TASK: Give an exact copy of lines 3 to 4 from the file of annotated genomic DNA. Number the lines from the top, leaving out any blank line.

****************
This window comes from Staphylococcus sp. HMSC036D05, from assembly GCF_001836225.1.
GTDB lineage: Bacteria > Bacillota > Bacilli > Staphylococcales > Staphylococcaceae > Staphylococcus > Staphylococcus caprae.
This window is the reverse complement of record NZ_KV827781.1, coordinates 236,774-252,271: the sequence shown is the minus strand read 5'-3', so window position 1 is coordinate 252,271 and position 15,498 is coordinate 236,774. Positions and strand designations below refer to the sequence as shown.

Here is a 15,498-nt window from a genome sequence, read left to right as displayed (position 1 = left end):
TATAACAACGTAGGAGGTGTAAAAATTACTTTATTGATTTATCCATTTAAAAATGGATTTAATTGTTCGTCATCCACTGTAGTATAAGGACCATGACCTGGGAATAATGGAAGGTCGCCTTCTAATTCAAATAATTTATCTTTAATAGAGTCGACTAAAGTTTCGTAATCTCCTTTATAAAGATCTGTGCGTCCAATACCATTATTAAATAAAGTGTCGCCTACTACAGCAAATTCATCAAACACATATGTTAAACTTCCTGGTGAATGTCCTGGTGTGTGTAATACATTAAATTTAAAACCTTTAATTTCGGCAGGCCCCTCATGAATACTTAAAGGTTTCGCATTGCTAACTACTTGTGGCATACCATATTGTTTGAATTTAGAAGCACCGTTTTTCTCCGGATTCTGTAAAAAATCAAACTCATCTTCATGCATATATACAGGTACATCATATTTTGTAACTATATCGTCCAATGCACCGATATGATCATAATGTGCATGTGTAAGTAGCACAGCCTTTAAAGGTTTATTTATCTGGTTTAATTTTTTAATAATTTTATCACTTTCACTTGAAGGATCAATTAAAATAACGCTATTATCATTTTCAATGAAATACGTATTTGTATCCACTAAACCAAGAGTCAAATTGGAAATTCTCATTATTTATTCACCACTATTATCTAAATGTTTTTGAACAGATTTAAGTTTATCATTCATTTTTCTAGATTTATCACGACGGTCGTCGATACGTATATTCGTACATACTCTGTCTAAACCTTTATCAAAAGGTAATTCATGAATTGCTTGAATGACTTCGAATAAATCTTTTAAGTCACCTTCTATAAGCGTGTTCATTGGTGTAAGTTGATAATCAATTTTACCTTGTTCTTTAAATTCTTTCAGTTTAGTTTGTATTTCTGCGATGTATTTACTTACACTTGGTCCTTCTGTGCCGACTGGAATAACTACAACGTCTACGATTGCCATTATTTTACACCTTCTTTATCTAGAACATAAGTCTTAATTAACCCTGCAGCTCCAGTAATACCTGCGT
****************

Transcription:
This window is the reverse complement of record NZ_KV827781.1, coordinates 236,774-252,271: the sequence shown is the minus strand read 5'-3', so window position 1 is coordinate 252,271 and position 15,498 is coordinate 236,774. Positions and strand designations below refer to the sequence as shown.

Here is a 15,498-nt window from a genome sequence, read left to right as displayed (position 1 = left end):